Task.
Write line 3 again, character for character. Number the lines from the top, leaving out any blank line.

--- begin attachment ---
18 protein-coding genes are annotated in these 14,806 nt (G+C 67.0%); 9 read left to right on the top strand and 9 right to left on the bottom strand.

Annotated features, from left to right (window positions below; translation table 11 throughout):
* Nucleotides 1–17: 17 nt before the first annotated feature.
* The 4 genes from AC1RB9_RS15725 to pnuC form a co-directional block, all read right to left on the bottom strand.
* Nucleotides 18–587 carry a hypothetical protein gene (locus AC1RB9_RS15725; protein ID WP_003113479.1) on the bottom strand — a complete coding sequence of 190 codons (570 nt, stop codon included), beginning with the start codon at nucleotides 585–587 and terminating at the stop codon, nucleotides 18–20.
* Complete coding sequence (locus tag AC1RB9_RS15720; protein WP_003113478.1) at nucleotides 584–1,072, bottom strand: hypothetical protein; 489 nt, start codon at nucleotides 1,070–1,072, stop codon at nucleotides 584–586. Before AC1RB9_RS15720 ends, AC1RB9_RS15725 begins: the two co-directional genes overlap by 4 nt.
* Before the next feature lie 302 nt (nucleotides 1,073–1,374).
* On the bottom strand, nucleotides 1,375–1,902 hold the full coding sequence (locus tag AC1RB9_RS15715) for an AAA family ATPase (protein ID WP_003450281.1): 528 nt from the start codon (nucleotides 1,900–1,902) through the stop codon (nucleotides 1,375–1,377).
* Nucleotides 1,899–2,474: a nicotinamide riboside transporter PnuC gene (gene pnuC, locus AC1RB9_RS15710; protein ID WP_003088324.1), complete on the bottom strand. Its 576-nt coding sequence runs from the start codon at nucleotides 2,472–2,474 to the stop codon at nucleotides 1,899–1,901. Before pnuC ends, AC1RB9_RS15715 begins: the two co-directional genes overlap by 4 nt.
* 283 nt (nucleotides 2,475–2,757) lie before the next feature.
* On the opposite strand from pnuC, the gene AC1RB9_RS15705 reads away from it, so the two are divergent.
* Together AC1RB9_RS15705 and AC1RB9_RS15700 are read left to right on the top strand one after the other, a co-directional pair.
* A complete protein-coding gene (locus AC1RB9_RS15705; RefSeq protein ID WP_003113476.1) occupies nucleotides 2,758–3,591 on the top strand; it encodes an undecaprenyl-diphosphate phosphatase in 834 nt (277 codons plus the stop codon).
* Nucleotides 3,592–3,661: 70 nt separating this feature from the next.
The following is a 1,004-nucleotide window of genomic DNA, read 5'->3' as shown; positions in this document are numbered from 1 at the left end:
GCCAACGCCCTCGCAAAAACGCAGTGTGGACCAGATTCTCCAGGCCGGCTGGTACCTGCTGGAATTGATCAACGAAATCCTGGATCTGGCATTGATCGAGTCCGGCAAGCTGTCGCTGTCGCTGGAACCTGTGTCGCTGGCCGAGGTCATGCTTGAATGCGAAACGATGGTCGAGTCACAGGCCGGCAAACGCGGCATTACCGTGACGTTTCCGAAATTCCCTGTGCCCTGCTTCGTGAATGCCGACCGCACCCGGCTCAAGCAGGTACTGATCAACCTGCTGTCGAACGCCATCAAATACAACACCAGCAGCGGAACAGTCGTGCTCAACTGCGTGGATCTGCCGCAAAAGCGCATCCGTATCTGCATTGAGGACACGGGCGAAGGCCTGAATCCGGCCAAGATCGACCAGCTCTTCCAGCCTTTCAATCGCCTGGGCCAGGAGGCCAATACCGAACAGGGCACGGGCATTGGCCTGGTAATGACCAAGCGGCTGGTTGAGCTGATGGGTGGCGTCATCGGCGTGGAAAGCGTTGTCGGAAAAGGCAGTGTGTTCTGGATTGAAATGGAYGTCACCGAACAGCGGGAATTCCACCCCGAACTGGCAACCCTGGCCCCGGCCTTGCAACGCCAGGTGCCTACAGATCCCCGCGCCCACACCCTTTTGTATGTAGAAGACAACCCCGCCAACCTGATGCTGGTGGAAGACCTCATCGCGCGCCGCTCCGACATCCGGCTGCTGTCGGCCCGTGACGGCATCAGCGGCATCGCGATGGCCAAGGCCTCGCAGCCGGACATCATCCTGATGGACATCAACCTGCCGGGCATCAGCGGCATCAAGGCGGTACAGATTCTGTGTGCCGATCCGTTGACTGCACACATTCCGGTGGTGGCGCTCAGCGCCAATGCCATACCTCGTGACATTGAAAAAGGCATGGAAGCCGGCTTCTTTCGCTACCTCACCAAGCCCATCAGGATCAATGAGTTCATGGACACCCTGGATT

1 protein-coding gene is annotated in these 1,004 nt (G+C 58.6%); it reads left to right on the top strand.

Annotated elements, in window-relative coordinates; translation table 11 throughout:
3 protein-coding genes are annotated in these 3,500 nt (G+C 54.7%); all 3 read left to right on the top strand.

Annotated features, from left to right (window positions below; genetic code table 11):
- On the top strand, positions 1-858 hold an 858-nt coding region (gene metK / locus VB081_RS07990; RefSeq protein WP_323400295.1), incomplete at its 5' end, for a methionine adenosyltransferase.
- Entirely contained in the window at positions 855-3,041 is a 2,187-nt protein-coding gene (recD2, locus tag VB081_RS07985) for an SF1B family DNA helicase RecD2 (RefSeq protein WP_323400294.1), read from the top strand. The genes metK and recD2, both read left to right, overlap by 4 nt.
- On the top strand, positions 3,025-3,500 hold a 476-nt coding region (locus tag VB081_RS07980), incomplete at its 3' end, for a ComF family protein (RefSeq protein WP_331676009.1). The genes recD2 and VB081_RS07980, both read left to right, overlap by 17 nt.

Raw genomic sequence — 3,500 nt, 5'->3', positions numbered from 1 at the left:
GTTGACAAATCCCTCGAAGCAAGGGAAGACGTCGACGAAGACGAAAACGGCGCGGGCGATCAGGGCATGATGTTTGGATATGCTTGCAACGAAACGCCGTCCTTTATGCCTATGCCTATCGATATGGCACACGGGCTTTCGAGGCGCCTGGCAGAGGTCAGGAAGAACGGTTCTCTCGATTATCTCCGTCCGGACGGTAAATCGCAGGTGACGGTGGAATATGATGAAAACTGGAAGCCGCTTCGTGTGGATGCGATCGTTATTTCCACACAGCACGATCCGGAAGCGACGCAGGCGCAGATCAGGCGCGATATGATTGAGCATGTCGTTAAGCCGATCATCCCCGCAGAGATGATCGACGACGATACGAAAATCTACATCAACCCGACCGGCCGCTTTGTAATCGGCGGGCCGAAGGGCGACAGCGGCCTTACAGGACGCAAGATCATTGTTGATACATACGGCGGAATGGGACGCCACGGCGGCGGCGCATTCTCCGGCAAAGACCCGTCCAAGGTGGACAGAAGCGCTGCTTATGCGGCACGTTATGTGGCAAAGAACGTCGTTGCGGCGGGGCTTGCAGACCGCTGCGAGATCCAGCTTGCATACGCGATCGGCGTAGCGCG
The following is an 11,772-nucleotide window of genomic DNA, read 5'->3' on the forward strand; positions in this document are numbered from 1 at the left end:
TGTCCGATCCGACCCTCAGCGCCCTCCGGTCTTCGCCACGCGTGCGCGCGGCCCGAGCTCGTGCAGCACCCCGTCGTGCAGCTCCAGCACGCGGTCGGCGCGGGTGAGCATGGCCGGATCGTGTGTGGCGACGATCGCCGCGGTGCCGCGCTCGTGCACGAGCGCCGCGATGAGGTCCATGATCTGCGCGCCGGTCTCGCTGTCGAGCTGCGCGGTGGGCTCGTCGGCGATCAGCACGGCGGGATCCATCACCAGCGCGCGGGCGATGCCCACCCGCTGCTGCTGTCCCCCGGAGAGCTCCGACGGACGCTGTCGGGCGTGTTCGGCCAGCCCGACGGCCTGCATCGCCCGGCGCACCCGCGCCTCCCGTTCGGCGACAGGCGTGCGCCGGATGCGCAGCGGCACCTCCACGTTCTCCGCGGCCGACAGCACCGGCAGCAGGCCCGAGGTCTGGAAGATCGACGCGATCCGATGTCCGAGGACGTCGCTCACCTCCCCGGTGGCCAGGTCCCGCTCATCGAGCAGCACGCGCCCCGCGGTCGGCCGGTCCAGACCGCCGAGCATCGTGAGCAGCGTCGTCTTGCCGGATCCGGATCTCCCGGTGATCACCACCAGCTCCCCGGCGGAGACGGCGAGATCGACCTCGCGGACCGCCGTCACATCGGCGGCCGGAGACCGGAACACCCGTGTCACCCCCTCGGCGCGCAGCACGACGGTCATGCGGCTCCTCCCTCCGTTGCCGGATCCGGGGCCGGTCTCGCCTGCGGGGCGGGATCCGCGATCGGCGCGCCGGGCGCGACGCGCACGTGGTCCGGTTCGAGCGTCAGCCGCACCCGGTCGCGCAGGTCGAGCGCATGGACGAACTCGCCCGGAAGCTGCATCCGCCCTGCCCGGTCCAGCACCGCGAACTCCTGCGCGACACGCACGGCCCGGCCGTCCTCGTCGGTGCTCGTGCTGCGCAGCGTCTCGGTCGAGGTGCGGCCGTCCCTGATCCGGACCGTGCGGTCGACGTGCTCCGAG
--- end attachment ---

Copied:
* Nucleotides 1–17: 17 nt before the first annotated feature.